At the opposite end of the culinary scale, if you’re willing to head into any of the luxe resorts around Victoria, there’s no limit to the variety of dishes you can order, nor the amount of money you can spend. Japanese offering Seyshima (www.hresortseychelles.com, +248 438 7000) is one of the most highly regarded, making the most of the outstanding seafood that comes into the harbour. Speaking of which, if you don’t want the Japanese twist, then the H Resort is also home to Eden (+248 4 387 000), one of the most popular seafood restaurants in Mahé.

Nightlife
You can’t really compare Mahé to any of the Mediterranean’s popular party islands, but if you want to leave your luxury resort and venture into town then there are a few options, including an Irish pub. Rogan’s Irish Bar (+248 2 516 464) has everything you’d expect from such an establishment so far from the Emerald Isle – traditional music, lots of chat, a pint of the black stuff and almost certainly no Irish people.

Among locals, the Barrel Night Club
(+248 4 322 136) is probably the most popular venue, though any fans of reggae and reggaeton are welcome. If instead you’d like to party under the stars, then you’ll need to jump in a cab and head down the coast to Katiolo (+248 4 375 453). The party happens late, down by the beach.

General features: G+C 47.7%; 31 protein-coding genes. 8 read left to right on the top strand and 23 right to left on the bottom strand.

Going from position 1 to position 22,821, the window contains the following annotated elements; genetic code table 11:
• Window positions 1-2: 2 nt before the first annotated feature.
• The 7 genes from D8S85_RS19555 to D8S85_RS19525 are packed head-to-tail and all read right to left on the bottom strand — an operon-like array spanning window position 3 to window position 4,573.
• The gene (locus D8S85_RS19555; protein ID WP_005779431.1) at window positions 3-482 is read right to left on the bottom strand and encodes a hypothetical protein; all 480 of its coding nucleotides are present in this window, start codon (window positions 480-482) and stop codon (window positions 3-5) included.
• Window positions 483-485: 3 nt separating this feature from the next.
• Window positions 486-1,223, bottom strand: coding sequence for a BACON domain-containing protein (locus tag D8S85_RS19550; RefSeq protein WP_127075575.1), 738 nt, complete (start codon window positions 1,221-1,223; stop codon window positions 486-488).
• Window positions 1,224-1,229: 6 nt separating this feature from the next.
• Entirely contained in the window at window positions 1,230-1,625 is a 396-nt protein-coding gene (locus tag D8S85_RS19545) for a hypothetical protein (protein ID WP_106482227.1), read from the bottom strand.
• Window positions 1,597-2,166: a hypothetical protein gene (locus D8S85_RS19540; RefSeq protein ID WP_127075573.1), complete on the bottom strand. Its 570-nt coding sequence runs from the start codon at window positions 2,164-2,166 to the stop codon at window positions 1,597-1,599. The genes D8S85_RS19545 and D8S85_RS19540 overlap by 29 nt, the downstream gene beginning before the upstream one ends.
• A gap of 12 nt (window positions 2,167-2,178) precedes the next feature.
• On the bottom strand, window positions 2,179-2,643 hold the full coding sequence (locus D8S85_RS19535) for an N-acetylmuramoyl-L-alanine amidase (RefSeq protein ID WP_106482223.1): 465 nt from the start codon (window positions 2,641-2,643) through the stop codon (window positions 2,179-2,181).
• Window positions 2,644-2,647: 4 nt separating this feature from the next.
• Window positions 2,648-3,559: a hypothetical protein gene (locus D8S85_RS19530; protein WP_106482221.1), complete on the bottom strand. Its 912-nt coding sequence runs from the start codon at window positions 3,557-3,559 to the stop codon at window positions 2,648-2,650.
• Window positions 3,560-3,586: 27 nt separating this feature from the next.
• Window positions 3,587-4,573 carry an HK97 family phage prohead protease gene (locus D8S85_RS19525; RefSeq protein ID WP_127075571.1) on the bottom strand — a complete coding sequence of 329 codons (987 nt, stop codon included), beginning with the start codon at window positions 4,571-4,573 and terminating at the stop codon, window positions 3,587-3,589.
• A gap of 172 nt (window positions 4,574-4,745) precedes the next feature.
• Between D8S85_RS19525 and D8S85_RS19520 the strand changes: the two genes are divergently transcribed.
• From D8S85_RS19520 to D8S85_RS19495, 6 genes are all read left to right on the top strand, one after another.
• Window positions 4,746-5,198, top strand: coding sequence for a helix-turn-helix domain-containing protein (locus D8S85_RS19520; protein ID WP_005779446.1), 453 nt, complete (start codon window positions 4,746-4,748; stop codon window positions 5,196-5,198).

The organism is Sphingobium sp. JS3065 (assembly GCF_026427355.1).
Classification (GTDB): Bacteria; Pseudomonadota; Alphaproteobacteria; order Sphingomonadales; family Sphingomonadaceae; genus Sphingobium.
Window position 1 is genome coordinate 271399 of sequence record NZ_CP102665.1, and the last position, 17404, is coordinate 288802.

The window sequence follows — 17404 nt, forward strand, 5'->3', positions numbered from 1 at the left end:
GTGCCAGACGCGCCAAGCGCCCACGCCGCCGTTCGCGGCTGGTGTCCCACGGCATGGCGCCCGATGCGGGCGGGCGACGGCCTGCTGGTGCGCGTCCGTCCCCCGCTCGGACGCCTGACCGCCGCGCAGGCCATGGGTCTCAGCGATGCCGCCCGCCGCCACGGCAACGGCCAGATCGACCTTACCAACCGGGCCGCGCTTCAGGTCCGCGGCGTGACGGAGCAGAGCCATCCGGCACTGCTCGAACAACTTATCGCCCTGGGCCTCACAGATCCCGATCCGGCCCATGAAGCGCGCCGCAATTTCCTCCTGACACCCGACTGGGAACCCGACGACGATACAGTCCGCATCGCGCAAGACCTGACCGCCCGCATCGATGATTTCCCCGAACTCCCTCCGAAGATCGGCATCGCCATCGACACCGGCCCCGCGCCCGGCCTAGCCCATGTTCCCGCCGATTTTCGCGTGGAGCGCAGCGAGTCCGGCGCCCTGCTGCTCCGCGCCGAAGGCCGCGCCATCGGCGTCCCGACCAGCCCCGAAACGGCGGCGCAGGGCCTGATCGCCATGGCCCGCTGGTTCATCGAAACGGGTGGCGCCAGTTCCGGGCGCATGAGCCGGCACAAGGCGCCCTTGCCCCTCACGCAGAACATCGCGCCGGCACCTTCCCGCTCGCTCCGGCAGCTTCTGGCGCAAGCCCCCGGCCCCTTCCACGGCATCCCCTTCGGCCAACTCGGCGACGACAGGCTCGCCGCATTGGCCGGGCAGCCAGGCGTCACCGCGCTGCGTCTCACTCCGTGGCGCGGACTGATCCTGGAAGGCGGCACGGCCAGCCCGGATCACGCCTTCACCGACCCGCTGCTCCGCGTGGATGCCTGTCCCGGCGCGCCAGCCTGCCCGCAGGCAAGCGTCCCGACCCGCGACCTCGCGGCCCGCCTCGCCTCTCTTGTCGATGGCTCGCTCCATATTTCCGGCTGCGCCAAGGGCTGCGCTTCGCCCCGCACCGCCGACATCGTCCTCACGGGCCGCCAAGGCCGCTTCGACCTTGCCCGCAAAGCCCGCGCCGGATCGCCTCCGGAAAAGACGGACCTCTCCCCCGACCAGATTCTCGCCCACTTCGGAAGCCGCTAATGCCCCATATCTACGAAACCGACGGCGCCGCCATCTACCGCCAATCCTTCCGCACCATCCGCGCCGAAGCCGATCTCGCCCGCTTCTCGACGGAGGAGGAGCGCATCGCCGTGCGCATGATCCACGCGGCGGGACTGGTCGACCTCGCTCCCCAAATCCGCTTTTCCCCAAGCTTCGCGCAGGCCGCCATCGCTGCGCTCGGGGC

If that sounds like too much effort, then relative newcomer 1770 Brewery (+248 2 816 757) has brought craft brewing to the Seychelles. You can walk to this bar on Eden Island and decide if it’s got it right.

Where to stay
If Mahé lacks in certain areas, it’s an absolute powerhouse when it comes to accommodation. The great and the good have long looked at the Seychelles as an ideal honeymoon destination and while that’s a great marketing tool, it also means the amount of money that can be spent is almost limitless.

The Maia (www.tsogosun.com, +248 4 390 000) is close to top of the pile. Overlooking an idyllic turquoise bay, it has that perfect marriage of relaxing vibes but superlative quality and outstanding service for an ideal break.

Four Seasons (www.fourseason.com, +248 4 393 000) also has a lavish and expensive resort here, as does Kempinski (www.kempinski.com, +248 4 386 666), which are solid options.

As anyone who’s visited the brands’ properties in Qatar will know, they set the high bar in terms of service, standard and comfort, even if the resorts aren’t jam-packed with character. The long-serving Banyan Tree (www.banyantree.com, +248 4 383 500) with its airy white villas and breezy colonial décor does, but truth be told it probably is in need of a refurbishment, too.

Getting around
There’s no meaningful public transport on Mahé. Either your hotel can arrange a taxi or there are cheap local options that you can get in the town.

Getting there
Qatar Airways has a direct route to Mahe from Doha while both SriLankan Airlines and Ethiopian Airlines have connecting flights from Doha. Flights start at around QR3,500 return to Seychelles International Airport.